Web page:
Sites like Google and Facebook also promote content based on how much engagement (clicks, likes, shares) it garners. Be sparing with your clicks; when you click on something, it’s more likely to be seen by others.

Thoughts and beliefs

Next, consider what you already think about the topic being presented. How might this affect your take?

We often talk about biased sources, but rarely about biased readers. Our pre-existing viewpoints affect how we perceive the information presented. For example, readers are more likely to rate information that challenges their beliefs as biased. The effect is even greater when they know the news outlet’s name (Knight Foundation, 2018)!

2. Information landscape

Knowing the information landscape is probably the most valuable part of media literacy. If you deeply understand the topic at hand (on more than one side), you don’t have to rely on someone else’s word. You can evaluate their claims on the merits.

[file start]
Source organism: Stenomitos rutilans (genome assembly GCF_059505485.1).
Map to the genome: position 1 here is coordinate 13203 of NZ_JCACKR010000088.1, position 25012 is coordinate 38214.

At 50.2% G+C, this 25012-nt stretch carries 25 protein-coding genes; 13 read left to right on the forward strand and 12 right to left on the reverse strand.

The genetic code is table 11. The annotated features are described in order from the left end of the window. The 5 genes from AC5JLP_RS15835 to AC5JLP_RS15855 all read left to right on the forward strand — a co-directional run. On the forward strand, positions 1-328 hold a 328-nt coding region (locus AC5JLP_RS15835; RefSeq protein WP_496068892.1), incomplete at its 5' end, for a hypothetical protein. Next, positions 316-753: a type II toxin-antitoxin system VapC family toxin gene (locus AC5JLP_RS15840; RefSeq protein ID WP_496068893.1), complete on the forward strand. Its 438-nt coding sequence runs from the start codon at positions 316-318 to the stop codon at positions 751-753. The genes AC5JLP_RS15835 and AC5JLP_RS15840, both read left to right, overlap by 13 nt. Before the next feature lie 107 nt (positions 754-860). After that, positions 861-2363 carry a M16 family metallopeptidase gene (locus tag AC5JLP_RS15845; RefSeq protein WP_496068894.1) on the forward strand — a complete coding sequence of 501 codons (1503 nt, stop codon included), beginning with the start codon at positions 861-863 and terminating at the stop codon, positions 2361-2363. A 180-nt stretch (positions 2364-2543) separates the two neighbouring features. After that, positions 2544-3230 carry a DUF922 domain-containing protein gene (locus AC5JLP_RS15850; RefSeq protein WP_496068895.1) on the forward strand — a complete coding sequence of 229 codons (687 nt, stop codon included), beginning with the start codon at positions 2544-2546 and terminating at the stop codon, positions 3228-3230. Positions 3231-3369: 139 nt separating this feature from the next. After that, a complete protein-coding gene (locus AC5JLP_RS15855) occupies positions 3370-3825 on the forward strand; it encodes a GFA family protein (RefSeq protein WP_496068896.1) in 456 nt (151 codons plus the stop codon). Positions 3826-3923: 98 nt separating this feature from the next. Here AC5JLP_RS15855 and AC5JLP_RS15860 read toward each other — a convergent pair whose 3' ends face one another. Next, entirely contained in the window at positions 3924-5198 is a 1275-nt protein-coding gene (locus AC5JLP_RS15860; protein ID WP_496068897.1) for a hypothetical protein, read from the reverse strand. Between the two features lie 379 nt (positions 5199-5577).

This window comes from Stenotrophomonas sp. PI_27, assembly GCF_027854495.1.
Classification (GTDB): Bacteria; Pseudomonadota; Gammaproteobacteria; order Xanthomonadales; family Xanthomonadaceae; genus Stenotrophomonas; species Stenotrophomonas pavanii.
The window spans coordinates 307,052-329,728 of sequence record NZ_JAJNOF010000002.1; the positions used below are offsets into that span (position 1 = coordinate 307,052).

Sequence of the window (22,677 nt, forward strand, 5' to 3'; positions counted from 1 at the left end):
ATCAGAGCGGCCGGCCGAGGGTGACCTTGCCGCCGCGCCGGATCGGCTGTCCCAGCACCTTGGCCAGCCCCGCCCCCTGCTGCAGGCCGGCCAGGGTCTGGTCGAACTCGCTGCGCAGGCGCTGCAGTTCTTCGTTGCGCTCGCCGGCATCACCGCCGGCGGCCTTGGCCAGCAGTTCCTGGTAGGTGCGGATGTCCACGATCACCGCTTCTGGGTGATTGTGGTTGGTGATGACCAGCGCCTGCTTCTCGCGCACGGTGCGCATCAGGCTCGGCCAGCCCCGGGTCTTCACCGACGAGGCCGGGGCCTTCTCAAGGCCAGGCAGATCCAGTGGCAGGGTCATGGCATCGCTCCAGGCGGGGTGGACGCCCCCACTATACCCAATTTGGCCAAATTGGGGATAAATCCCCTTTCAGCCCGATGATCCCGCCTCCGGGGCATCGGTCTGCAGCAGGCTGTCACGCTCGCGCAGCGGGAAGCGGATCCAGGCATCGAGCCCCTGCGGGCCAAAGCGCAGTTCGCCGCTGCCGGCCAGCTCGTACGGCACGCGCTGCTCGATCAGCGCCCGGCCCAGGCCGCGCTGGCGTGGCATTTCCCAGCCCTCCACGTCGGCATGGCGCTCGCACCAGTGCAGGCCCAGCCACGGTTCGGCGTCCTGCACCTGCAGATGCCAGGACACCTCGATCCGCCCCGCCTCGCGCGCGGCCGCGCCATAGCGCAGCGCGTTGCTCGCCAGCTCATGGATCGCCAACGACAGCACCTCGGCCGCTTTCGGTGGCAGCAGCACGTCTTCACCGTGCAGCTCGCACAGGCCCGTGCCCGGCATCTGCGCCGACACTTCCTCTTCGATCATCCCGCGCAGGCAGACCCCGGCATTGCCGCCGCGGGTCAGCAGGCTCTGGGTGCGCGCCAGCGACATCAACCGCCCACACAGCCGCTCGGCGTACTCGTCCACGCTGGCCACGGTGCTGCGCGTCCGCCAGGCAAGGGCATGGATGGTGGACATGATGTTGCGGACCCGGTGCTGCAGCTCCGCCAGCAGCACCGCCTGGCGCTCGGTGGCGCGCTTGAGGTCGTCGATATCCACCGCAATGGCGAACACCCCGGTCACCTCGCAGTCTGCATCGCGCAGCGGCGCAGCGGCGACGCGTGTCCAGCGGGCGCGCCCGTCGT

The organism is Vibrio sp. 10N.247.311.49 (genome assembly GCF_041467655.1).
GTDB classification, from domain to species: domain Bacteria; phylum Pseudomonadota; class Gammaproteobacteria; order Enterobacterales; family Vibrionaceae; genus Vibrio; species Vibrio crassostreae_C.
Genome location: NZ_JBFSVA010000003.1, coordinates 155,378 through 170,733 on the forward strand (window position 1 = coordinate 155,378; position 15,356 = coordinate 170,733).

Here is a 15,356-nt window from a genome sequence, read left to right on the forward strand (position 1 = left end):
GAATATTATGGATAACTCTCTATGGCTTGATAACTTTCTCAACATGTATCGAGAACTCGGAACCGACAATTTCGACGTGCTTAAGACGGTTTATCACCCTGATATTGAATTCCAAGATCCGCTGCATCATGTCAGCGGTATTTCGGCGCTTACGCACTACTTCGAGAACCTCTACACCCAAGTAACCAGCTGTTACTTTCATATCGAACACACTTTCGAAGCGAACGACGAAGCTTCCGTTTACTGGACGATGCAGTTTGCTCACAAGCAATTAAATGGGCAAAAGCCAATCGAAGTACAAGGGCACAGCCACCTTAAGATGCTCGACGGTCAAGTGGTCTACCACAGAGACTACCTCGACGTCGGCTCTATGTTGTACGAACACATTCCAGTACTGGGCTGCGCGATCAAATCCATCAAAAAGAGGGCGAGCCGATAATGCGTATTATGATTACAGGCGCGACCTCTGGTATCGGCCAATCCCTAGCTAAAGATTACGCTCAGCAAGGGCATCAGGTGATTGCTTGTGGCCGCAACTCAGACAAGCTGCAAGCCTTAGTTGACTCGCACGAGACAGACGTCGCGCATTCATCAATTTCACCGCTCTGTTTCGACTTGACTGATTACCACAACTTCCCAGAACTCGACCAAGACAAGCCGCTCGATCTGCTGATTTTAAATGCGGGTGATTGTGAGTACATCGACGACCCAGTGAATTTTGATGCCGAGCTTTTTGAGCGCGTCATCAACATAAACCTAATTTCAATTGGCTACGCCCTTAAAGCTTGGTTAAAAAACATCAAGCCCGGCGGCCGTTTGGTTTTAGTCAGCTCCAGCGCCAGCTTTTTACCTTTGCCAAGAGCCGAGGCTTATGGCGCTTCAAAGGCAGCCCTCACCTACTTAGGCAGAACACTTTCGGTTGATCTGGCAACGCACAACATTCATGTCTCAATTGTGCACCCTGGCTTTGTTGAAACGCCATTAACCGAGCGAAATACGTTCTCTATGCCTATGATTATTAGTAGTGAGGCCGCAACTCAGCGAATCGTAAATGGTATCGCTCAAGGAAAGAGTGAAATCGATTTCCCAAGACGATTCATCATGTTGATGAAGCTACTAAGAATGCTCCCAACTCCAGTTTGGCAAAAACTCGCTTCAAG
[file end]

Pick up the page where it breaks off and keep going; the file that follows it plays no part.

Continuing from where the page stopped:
The broader conversation

Any good historian will tell you that, to really “get” a text, you need to put it in context. What are other people saying about the same subject matter? Marlene Scardamalia (2002) put this as, “To understand an idea is to understand the ideas that surround it, including those that stand in contrast to it.”

Academic scholars understand this principle very well – they work in a field where all links between their work and others’ must be explicitly visible. Other content is not so well-labelled, which is why a quick Web search can do wonders for fact checking.

Background knowledge

Background knowledge is probably the most important determinant of whether you really understand a text. For example, it is impossible to read Integrals and Operators by Segal and Kunze without having taken calculus (and several math courses beyond).